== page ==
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Bonython, Lady Constance Jean (1891–1977)

by Joyce Gibberd

This article was published in Australian Dictionary of Biography, Volume 13, (MUP), 1993

Constance Bonython, Herald & Weekly Times, c.1958

Constance Bonython, Herald & Weekly Times, c.1958

State Library of Victoria, 49345020

Constance Jean Bonython (1891-1977), charity worker, was born on 7 November 1891 in Adelaide, elder daughter of Charles Herbert Warren, merchant, and his wife Alice Maria, née Downer. A fun-loving girl, Jean enjoyed an affectionate and carefree childhood at Elgin, College Park, but in nearby Hackney she and her sister 'Bobbie' saw hardship and they raised money to buy Christmas toys for poor children. Educated at Dryburgh House School, Hackney, and Geelong Church of England Girls' Grammar School, Victoria, in 1910 Jean attended the University of Adelaide where she enjoyed 'the social side'.

At her début in 1911, she met the widower (Sir) John Lavington Bonython whom she married on 11 December 1912 in St John's Anglican Church, Halifax Street, thereby becoming 'the Baby Mayoress' of Adelaide (her husband was mayor in 1911-13 and lord mayor in 1927-30). In addition, at 21 Jean became stepmother to three children and mistress of Carhayes, Wakefield Street. By 1920 she had borne (Sir) Lavington two sons and a daughter, and found time to write her Verses (1922). The Bonythons also owned Eurilla, their holiday house in the hills, and St Corantyn where they entertained in town: in 1928 Jean organized in one week three mayoral balls and a garden party with 6500 guests at Victoria Park racecourse. She was the 'hostess of the year'.

The Depression proved 'the most strenuous and nerve-wracking period' of her life. In her efforts to help the 'many people afflicted', she shopped for the Lord Mayor's Unemployment Relief Fund, spoke on radio and wrote to South Australian women's guilds for assistance. The response was generous. In 1930 the Unemployed Sales Depot opened in Stephens Place, Adelaide, where craftwork made by unemployed ex-servicemen was sold; Jean helped at the depot on Monday mornings for sixteen years and each week arranged a floral display in the window. Her husband was knighted in 1935.

Renowned for her leadership and hard work, she was a member of some twenty-five committees and made her greatest contributions to those concerned with women and children. She had joined the Halifax Street Free (later Keith Sheridan) Kindergarten in 1913 (president 1925-71) and the committee of the South Australian Kindergarten Union in 1924 (chairman 1933-52). When the Lady Gowrie Child Centre opened in 1940, Lady Bonython was its chairman and remained so until 1971. She was a founding delegate to the Australian Association for Pre-School Development and, on retiring in 1952, became life vice-president. That year the Jean Bonython Kindergarten at Belair was named after her. Having joined the committee of the School for Mothers' Institute and Baby Health Centre (later Mothers' and Babies' Health Association) in 1925, she was its president (1953-65) and patroness (1974): in the former capacity, she often visited country centres and received débutantes at balls. Lady Bonython was appointed O.B.E. in 1954. Adelaide's Torrens House Mothercraft Hospital named its Jean Bonython Wing in 1966.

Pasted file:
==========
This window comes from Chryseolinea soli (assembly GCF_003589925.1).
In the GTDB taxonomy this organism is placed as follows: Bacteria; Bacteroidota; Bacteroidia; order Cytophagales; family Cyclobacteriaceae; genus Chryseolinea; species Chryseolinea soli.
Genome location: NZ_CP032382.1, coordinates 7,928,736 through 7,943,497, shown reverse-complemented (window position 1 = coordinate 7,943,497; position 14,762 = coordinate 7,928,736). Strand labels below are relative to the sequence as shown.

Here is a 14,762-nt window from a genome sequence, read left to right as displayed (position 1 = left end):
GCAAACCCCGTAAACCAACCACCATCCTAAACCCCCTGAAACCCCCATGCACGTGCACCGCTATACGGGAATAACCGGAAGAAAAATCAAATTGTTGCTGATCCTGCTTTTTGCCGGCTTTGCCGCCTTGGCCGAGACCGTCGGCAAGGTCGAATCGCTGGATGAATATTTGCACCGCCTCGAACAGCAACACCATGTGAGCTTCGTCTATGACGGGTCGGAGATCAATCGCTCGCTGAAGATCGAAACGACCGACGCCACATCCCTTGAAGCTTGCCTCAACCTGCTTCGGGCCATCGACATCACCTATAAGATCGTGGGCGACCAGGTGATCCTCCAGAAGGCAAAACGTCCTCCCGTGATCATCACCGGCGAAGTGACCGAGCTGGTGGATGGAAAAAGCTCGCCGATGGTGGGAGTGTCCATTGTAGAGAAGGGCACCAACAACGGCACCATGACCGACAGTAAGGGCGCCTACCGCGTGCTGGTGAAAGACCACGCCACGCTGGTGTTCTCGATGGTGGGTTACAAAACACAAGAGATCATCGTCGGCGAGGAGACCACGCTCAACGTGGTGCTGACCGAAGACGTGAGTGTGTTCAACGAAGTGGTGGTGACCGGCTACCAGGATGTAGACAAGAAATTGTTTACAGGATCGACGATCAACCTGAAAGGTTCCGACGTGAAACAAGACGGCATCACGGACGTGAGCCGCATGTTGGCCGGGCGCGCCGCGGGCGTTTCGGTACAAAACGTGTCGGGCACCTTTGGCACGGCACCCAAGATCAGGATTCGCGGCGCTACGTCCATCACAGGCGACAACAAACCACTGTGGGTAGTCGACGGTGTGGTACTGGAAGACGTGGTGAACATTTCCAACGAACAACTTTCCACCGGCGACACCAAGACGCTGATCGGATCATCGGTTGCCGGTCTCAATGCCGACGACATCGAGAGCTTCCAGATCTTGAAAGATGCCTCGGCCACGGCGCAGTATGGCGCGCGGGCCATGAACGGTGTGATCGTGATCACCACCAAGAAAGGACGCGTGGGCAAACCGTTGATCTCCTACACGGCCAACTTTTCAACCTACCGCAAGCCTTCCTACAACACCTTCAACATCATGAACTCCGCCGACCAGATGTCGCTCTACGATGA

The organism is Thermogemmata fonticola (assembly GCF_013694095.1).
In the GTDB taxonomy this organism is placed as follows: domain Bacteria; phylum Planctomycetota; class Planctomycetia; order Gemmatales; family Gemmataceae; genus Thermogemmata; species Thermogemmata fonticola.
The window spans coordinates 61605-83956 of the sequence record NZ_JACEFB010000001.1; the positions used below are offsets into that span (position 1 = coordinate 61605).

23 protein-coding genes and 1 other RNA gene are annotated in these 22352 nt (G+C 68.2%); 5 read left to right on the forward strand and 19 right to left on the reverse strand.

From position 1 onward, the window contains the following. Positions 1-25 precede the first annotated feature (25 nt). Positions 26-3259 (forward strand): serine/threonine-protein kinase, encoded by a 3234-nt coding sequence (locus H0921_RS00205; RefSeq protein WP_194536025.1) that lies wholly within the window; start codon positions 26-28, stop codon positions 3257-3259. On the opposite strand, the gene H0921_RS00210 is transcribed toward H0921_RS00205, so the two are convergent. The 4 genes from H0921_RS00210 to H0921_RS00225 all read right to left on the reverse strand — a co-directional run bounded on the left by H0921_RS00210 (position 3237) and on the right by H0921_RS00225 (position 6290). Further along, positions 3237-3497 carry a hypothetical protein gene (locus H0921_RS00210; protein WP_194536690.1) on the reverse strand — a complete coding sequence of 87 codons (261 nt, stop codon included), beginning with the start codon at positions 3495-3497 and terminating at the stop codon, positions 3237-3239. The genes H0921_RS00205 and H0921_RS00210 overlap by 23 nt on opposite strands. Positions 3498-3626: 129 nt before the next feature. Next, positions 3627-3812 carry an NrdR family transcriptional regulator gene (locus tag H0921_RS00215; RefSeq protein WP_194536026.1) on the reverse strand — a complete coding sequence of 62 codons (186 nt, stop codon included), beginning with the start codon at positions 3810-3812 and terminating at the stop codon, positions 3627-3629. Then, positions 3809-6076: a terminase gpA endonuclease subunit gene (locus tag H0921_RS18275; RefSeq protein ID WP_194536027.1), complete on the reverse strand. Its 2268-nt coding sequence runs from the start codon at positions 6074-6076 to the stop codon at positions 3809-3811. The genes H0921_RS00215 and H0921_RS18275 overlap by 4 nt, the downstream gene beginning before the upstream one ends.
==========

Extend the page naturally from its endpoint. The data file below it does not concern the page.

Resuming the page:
One of the two women on the centenary celebrations committee in 1936, Jean gave Adelaide its first floral carpet, the forerunner of annual Flower Days. A patron of young artists, she was a life member of the Royal South Australian Society of Arts. In 1939 the Australian Broadcasting Commission formed the Adelaide Symphony Orchestra and she was president (1939-64) of its ladies' committee (later the South Australian Symphony Orchestra subscribers' committee). Among the other causes she espoused were those of the Royal Society for the Prevention of Cruelty to Animals, the Royal District and Bush Nursing Society of South Australia, and the Queen Victoria Maternity Hospital. At a meeting of the latter's ladies committee, she said, 'I do wish we were called ''women" . . . The term ''ladies" has come down so sadly'.

Her husband died in 1960. With her sense of design, her passion for flowers, her collection of Staffordshire figures and her cats, Lady Bonython created harmonious surroundings. Her personal wealth was not great, but she was rich in kindness. Tall, elegant and beautifully dressed, she was both confident and intelligent, although in public speaking she made many gaffes. She was known as 'one of the good things of Adelaide'. A stroke in 1970 brought seven, dragging years of pain, relieved by dictating her reminiscences. Her son Warren edited and published them as I'm No Lady (1981). Survived by her three children, Jean Bonython died at Stirling on 11 June 1977 and was cremated.

Select Bibliography

  • Kindergarten Union of South Australia, Annual Report, 1913-71
  • Mothers and Babies Health Association of South Australia, Annual Report, 1925-77
  • Advertiser (Adelaide), 16 June 1933
  • private information.

Citation details

Joyce Gibberd, 'Bonython, Lady Constance Jean (1891–1977)', Australian Dictionary of Biography, National Centre of Biography, Australian National University, http://adb.anu.edu.au/biography/bonython-lady-constance-jean-9539/text16799, published first in hardcopy 1993, accessed online 18 November 2018.

This article was first published in hardcopy in Australian Dictionary of Biography, Volume 13, (MUP), 1993

View the front pages for Volume 13

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